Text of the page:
Each one of us has the Right to Food. It is a universal human right protected by international law. To achieve the Right to Food means that all people should have access to adequate food. Despite this, food insecurity and malnourishment plagues millions of people around the world.
During the 1996 World Food Summit, the definition of food security was agreed. “Food security exists when all people, at all times, have physical and economic access to sufficient, safe and nutritious food that meets their dietary needs and food preferences for an active and healthy life.” Therefore, food security is understood in terms of food being available and accessible over time. Food security is also understood in terms of how nutritious food is and whether it aligns with our cultural preferences.
* The number of acutely food-insecure people in need of emergency food assistance increased throughout 2019 from an estimated 1.1 Million in February to 1.6 Million in May and 2.6 Million by July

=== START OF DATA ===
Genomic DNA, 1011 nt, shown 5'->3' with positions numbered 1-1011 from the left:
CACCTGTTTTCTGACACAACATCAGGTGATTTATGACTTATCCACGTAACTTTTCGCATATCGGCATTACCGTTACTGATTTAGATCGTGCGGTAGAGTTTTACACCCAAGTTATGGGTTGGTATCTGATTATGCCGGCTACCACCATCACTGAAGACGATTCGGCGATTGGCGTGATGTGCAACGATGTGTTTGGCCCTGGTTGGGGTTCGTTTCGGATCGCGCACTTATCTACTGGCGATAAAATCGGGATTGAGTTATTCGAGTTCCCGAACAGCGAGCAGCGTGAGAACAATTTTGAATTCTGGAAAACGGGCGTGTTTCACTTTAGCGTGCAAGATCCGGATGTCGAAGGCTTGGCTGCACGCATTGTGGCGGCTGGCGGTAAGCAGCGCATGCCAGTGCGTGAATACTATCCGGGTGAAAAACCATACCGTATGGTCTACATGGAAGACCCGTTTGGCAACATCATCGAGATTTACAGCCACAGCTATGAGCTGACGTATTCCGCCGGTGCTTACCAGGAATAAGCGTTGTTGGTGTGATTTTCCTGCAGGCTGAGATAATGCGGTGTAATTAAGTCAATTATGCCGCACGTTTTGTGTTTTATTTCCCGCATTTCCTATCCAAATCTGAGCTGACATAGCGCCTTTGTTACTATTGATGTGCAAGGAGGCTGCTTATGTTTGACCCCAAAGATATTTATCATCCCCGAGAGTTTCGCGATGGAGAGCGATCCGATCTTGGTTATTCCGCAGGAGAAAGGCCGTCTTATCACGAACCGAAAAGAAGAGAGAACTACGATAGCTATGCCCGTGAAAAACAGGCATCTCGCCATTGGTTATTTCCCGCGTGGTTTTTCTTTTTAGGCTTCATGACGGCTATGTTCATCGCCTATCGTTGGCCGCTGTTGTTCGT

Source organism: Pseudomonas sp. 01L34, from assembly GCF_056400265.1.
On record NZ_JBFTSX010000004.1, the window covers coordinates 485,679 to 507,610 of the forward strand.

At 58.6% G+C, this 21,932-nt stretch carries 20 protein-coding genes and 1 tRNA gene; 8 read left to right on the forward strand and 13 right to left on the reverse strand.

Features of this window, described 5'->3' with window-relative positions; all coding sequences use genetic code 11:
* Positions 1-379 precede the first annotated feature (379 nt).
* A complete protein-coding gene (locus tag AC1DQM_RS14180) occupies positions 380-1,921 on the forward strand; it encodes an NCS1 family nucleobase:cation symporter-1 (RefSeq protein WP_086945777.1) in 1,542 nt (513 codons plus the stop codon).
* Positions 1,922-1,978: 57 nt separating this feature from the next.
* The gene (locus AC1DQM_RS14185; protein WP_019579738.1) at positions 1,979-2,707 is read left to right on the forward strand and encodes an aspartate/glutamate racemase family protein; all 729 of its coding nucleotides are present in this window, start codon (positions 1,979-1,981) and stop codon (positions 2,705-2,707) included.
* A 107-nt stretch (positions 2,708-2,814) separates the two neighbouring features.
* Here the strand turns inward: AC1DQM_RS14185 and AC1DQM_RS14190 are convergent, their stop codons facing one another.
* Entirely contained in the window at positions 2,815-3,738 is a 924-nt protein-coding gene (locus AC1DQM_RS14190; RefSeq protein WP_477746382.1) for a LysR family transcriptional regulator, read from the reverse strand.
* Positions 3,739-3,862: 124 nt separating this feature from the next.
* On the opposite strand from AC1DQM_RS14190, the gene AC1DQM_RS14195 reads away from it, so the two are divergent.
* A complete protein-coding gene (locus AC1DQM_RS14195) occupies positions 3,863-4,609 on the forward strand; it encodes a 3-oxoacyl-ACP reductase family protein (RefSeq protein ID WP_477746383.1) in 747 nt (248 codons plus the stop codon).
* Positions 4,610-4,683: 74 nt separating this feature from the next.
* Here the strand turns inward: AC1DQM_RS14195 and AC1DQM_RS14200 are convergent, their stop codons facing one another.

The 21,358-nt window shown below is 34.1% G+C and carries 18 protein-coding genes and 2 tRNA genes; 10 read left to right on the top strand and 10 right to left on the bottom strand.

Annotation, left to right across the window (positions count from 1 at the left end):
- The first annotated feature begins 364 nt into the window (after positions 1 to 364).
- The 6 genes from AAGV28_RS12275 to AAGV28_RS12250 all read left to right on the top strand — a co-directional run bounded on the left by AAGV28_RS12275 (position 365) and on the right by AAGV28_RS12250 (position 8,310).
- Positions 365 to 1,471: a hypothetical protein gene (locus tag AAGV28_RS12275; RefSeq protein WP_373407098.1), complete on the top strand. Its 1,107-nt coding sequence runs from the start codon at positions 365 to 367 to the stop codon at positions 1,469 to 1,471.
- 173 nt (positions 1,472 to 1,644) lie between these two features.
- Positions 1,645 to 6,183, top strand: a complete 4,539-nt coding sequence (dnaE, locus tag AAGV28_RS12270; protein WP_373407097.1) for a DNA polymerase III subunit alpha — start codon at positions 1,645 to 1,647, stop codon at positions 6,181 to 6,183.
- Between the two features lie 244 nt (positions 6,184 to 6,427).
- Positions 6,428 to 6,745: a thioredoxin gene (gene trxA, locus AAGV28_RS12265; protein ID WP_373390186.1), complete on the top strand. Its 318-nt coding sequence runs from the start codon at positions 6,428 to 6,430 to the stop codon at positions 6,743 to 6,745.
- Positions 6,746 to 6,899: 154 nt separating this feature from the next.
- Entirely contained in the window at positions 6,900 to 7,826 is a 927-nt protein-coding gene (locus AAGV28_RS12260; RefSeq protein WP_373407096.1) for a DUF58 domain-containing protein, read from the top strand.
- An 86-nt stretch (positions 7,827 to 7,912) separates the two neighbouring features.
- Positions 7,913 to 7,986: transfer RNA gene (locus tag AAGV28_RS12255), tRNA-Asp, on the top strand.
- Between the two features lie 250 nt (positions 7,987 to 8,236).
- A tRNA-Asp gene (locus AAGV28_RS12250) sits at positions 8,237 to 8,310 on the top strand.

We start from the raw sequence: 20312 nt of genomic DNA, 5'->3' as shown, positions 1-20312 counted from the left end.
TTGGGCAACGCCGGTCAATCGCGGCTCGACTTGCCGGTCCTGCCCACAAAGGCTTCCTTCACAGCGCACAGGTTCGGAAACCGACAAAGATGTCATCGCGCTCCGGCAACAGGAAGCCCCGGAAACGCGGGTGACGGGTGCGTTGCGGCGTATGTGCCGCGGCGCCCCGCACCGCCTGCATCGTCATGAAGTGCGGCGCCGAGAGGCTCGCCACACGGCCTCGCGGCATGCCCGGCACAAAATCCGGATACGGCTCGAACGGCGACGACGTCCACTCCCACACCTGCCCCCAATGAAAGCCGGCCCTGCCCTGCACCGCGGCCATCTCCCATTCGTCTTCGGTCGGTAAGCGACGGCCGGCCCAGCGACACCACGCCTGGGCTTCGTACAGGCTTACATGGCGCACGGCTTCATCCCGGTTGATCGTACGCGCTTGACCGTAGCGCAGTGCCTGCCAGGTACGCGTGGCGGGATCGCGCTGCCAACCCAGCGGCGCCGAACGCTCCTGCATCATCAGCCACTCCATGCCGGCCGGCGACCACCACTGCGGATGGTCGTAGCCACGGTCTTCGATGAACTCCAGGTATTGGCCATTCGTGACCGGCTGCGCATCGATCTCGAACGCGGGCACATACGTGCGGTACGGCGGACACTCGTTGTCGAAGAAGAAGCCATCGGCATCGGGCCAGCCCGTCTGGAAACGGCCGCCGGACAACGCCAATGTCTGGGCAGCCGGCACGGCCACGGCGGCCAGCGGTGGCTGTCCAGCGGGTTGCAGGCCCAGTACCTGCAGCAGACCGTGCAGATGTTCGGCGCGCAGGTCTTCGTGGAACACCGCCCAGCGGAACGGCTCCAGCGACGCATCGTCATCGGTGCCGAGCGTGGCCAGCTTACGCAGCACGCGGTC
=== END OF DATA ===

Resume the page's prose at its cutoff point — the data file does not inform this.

We all have our favourite dishes of chakula. From githeri to mursik to nyama choma, or pilau, our different food cultures are important. They are part of our identity. The government has a constitutional and civic duty to achieve the Right to Food for all Kenyans as required under Article 43 of the Constitution.
This human right should ensure your favourite plate of chakula is available and affordable. It is a right that ensures our mama mbogas sell safe produce. It is a right that should ensure all Kenyans are free from hunger and our children don’t go to bed hungry or have to attend school on an empty stomach. Unfortunately, chronic food insecurity is a daily reality for more than 10 million Kenyans.
This video is about the problem of chronic food insecurity in Kenya. It tells you about your Right to Food (Article 43, CoK).
Take action towards change, because the Right to Food is not the right to be fed. It is the right to feed oneself in dignity.